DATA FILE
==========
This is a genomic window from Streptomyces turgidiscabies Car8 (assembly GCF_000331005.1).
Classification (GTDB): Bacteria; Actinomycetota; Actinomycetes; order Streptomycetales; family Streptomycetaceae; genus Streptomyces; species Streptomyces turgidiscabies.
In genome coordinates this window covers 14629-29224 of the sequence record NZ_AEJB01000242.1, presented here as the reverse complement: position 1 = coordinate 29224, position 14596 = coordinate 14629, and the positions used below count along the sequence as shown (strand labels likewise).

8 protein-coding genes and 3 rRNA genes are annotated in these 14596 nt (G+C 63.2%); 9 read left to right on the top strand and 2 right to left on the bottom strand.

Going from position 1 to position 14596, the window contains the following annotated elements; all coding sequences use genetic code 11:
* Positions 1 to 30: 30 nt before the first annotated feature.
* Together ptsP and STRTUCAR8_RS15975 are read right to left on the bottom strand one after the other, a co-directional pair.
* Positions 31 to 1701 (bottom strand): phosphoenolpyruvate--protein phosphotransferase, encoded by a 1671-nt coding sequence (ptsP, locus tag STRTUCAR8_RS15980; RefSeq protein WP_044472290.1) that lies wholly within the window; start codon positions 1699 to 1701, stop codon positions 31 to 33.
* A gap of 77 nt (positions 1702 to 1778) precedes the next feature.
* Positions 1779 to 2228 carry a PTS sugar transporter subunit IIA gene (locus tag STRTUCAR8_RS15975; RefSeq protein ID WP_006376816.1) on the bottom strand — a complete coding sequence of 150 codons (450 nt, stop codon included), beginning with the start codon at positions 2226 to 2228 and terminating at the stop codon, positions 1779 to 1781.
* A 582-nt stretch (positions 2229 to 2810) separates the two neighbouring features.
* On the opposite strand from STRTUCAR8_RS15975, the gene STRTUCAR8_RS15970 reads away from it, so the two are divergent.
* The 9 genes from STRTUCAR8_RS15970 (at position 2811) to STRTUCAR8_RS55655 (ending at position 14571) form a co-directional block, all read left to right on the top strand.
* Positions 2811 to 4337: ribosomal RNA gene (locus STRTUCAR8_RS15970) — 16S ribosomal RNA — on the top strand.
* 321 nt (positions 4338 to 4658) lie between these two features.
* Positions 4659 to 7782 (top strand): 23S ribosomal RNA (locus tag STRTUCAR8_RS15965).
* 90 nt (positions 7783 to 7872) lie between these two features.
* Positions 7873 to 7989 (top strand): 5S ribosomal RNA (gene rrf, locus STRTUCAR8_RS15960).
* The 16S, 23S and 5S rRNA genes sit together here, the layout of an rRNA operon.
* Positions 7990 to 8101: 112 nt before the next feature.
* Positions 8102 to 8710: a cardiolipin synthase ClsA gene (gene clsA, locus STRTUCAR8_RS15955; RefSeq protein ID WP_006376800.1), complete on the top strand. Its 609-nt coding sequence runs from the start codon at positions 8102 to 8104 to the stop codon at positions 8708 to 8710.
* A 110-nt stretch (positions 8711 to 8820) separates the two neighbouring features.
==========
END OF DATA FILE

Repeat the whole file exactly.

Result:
This is a genomic window from Streptomyces turgidiscabies Car8 (assembly GCF_000331005.1).
Classification (GTDB): Bacteria; Actinomycetota; Actinomycetes; order Streptomycetales; family Streptomycetaceae; genus Streptomyces; species Streptomyces turgidiscabies.
In genome coordinates this window covers 14629-29224 of the sequence record NZ_AEJB01000242.1, presented here as the reverse complement: position 1 = coordinate 29224, position 14596 = coordinate 14629, and the positions used below count along the sequence as shown (strand labels likewise).

8 protein-coding genes and 3 rRNA genes are annotated in these 14596 nt (G+C 63.2%); 9 read left to right on the top strand and 2 right to left on the bottom strand.

Going from position 1 to position 14596, the window contains the following annotated elements; all coding sequences use genetic code 11:
* Positions 1 to 30: 30 nt before the first annotated feature.
* Together ptsP and STRTUCAR8_RS15975 are read right to left on the bottom strand one after the other, a co-directional pair.
* Positions 31 to 1701 (bottom strand): phosphoenolpyruvate--protein phosphotransferase, encoded by a 1671-nt coding sequence (ptsP, locus tag STRTUCAR8_RS15980; RefSeq protein WP_044472290.1) that lies wholly within the window; start codon positions 1699 to 1701, stop codon positions 31 to 33.
* A gap of 77 nt (positions 1702 to 1778) precedes the next feature.
* Positions 1779 to 2228 carry a PTS sugar transporter subunit IIA gene (locus tag STRTUCAR8_RS15975; RefSeq protein ID WP_006376816.1) on the bottom strand — a complete coding sequence of 150 codons (450 nt, stop codon included), beginning with the start codon at positions 2226 to 2228 and terminating at the stop codon, positions 1779 to 1781.
* A 582-nt stretch (positions 2229 to 2810) separates the two neighbouring features.
* On the opposite strand from STRTUCAR8_RS15975, the gene STRTUCAR8_RS15970 reads away from it, so the two are divergent.
* The 9 genes from STRTUCAR8_RS15970 (at position 2811) to STRTUCAR8_RS55655 (ending at position 14571) form a co-directional block, all read left to right on the top strand.
* Positions 2811 to 4337: ribosomal RNA gene (locus STRTUCAR8_RS15970) — 16S ribosomal RNA — on the top strand.
* 321 nt (positions 4338 to 4658) lie between these two features.
* Positions 4659 to 7782 (top strand): 23S ribosomal RNA (locus tag STRTUCAR8_RS15965).
* 90 nt (positions 7783 to 7872) lie between these two features.
* Positions 7873 to 7989 (top strand): 5S ribosomal RNA (gene rrf, locus STRTUCAR8_RS15960).
* The 16S, 23S and 5S rRNA genes sit together here, the layout of an rRNA operon.
* Positions 7990 to 8101: 112 nt before the next feature.
* Positions 8102 to 8710: a cardiolipin synthase ClsA gene (gene clsA, locus STRTUCAR8_RS15955; RefSeq protein ID WP_006376800.1), complete on the top strand. Its 609-nt coding sequence runs from the start codon at positions 8102 to 8104 to the stop codon at positions 8708 to 8710.
* A 110-nt stretch (positions 8711 to 8820) separates the two neighbouring features.